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Melsom History, Family Crest & Coats of Arms



The Norman Conquest of England in 1066 brought much change, including many immigrants with new names. Among these were the ancestors of the Melsom family, whose name comes from the popular Norman given name Miles.


Early Origins of the Melsom family


The surname Melsom was first found in Shropshire, at Milson, a parish, in the union of Cleobury-Mortimer, part of the Overs Hunderd which dates back to the Domesday Book where is was listed as Mulstone. At that time, there was a manor, and land for 6 ploughs. It was held by Osbern fitzRichard at that time. [1]CITATION[CLOSE]
Williams, Dr Ann. And G.H. Martin, Eds., Domesday Book A Complete Translation. London: Penguin, 1992. Print. (ISBN 0-141-00523-8)
The village had 160 inhabitants in 1848 and the local church was dedicated to St. George. The name was probably derived from the Old English personal name + "tun" [2]CITATION[CLOSE]
Mills, A.D., Dictionary of English Place-Names. Oxford: Oxford University Press, 1991. Print. (ISBN 0-19-869156-4)
and literally means "farmstead of a man called Myndel or Miles. Today there is also a Milson Island in New South Wales, Australia and has been established for over 100 years. Milsons Point near Sydney, Australia was named after James Milson (1785-1872), from Lincolnshire one of the earliest settlers. In New Zealand, Milson is a suburb of Palmerston North, Manawatu-Wanganui.

Early History of the Melsom family


This web page shows only a small excerpt of our Melsom research.
Another 77 words (6 lines of text) covering the years 1309 and 1329 are included under the topic Early Melsom History in all our PDF Extended History products and printed products wherever possible.

Melsom Spelling Variations


Norman surnames are characterized by a multitude of spelling variations. The frequent changes in surnames are largely due to the fact that the Old and Middle English languages lacked definite spelling rules. The introduction of Norman French to England, as well as the official court languages of Latin and French, also had pronounced influences on the spelling of surnames. Since medieval scribes and church officials recorded names as they sounded, rather than adhering to any specific spelling rules, it was common to find the same individual referred to with different spellings. The name has been spelled Milson, Millson, Milison, Millison, Millyson, Milyson, Myllison, Mylison, Myleson, Mylleson, Mylson, Milsom, Mylsom, Milsolm, Millsolm, Melsam, Melsan, Melson, Melsom, Milsson, Melsome and many more.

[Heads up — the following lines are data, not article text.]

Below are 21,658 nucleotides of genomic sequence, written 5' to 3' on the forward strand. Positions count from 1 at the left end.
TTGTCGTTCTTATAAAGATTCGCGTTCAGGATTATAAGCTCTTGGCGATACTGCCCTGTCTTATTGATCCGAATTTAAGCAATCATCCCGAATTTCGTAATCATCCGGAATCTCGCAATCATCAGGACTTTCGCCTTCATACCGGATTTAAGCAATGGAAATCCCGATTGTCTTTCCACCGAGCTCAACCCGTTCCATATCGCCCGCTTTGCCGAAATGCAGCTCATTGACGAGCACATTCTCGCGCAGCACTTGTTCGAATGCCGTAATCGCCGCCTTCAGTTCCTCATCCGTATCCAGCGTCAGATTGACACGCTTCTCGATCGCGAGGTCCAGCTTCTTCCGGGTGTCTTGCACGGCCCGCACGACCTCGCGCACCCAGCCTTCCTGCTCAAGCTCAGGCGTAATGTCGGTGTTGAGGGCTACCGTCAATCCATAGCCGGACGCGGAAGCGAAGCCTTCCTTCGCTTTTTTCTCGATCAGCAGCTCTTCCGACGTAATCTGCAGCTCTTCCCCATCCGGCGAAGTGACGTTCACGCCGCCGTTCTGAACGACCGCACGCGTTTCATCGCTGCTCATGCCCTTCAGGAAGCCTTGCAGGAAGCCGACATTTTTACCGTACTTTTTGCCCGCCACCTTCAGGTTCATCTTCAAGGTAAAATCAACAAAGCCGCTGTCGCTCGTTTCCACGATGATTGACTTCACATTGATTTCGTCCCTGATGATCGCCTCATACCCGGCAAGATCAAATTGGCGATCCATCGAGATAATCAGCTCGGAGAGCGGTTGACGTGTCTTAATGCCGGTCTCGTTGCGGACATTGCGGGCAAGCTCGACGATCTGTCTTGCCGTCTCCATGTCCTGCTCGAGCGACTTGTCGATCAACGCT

Early Notables of the Melsom family (pre 1700)


More information is included under the topic Early Melsom Notables in all our PDF Extended History products and printed products wherever possible.

Migration of the Melsom family to the New World and Oceana


Many English families emigrated to North American colonies in order to escape the political chaos in Britain at this time. Unfortunately, many English families made the trip to the New World under extremely harsh conditions. Overcrowding on the ships caused the majority of the immigrants to arrive diseased, famished, and destitute from the long journey across the stormy Atlantic. Despite these hardships, many of the families prospered and went on to make invaluable contributions to the development of the cultures of the United States and Canada. Early North American immigration records have revealed a number of people bearing the name Melsom or a variant listed above: Sander Milleson, who arrived in Boston in 1651; Gresian Milson settled in Carolina in 1724; John Mil(l)son settled in New York in 1795; Thomas Milson settled in Allegheny in 1868..

Contemporary Notables of the name Melsom (post 1700)


  • John Melsom, American chief investment officer with the Omni Event Fund in 2015
  • Ferdinand Melsom, Norwegian shipowner who established the Melsom Prize in 1922 for a writer or translator who writes in Nynorsk
  • Odd Erling Melsom (1900-1978), Norwegian military officer and newspaper editor

Melsom Family Crest Products



See Also



Citations


  1. ^ Williams, Dr Ann. And G.H. Martin, Eds., Domesday Book A Complete Translation. London: Penguin, 1992. Print. (ISBN 0-141-00523-8)
  2. ^ Mills, A.D., Dictionary of English Place-Names. Oxford: Oxford University Press, 1991. Print. (ISBN 0-19-869156-4)


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